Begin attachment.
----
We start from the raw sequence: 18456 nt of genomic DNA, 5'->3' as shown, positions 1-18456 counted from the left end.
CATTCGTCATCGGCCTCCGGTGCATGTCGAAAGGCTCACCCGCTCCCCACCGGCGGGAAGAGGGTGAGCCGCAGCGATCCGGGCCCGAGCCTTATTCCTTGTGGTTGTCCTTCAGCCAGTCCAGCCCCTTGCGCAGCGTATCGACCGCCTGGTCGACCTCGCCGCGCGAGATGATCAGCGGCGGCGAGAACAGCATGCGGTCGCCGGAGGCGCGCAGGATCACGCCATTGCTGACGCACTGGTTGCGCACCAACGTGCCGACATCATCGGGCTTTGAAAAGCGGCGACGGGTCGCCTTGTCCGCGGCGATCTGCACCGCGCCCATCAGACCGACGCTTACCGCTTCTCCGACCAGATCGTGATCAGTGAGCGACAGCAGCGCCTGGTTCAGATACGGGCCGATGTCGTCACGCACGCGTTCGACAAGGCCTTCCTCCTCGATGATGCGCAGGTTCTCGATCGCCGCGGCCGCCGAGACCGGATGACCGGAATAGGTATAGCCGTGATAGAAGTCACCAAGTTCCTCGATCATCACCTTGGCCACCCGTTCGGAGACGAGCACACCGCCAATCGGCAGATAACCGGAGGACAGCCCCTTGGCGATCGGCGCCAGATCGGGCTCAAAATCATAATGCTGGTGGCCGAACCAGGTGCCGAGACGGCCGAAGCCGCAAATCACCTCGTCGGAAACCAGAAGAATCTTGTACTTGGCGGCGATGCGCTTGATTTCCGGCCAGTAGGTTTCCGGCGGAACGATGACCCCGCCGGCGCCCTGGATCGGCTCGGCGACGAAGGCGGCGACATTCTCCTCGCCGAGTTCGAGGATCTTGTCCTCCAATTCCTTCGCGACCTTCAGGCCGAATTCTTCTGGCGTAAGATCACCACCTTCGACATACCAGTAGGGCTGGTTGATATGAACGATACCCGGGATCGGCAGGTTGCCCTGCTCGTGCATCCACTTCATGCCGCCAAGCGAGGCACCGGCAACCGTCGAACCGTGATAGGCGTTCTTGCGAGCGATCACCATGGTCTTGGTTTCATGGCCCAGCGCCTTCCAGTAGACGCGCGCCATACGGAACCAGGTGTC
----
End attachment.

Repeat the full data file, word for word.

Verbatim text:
We start from the raw sequence: 18456 nt of genomic DNA, 5'->3' as shown, positions 1-18456 counted from the left end.
CATTCGTCATCGGCCTCCGGTGCATGTCGAAAGGCTCACCCGCTCCCCACCGGCGGGAAGAGGGTGAGCCGCAGCGATCCGGGCCCGAGCCTTATTCCTTGTGGTTGTCCTTCAGCCAGTCCAGCCCCTTGCGCAGCGTATCGACCGCCTGGTCGACCTCGCCGCGCGAGATGATCAGCGGCGGCGAGAACAGCATGCGGTCGCCGGAGGCGCGCAGGATCACGCCATTGCTGACGCACTGGTTGCGCACCAACGTGCCGACATCATCGGGCTTTGAAAAGCGGCGACGGGTCGCCTTGTCCGCGGCGATCTGCACCGCGCCCATCAGACCGACGCTTACCGCTTCTCCGACCAGATCGTGATCAGTGAGCGACAGCAGCGCCTGGTTCAGATACGGGCCGATGTCGTCACGCACGCGTTCGACAAGGCCTTCCTCCTCGATGATGCGCAGGTTCTCGATCGCCGCGGCCGCCGAGACCGGATGACCGGAATAGGTATAGCCGTGATAGAAGTCACCAAGTTCCTCGATCATCACCTTGGCCACCCGTTCGGAGACGAGCACACCGCCAATCGGCAGATAACCGGAGGACAGCCCCTTGGCGATCGGCGCCAGATCGGGCTCAAAATCATAATGCTGGTGGCCGAACCAGGTGCCGAGACGGCCGAAGCCGCAAATCACCTCGTCGGAAACCAGAAGAATCTTGTACTTGGCGGCGATGCGCTTGATTTCCGGCCAGTAGGTTTCCGGCGGAACGATGACCCCGCCGGCGCCCTGGATCGGCTCGGCGACGAAGGCGGCGACATTCTCCTCGCCGAGTTCGAGGATCTTGTCCTCCAATTCCTTCGCGACCTTCAGGCCGAATTCTTCTGGCGTAAGATCACCACCTTCGACATACCAGTAGGGCTGGTTGATATGAACGATACCCGGGATCGGCAGGTTGCCCTGCTCGTGCATCCACTTCATGCCGCCAAGCGAGGCACCGGCAACCGTCGAACCGTGATAGGCGTTCTTGCGAGCGATCACCATGGTCTTGGTTTCATGGCCCAGCGCCTTCCAGTAGACGCGCGCCATACGGAACCAGGTGTC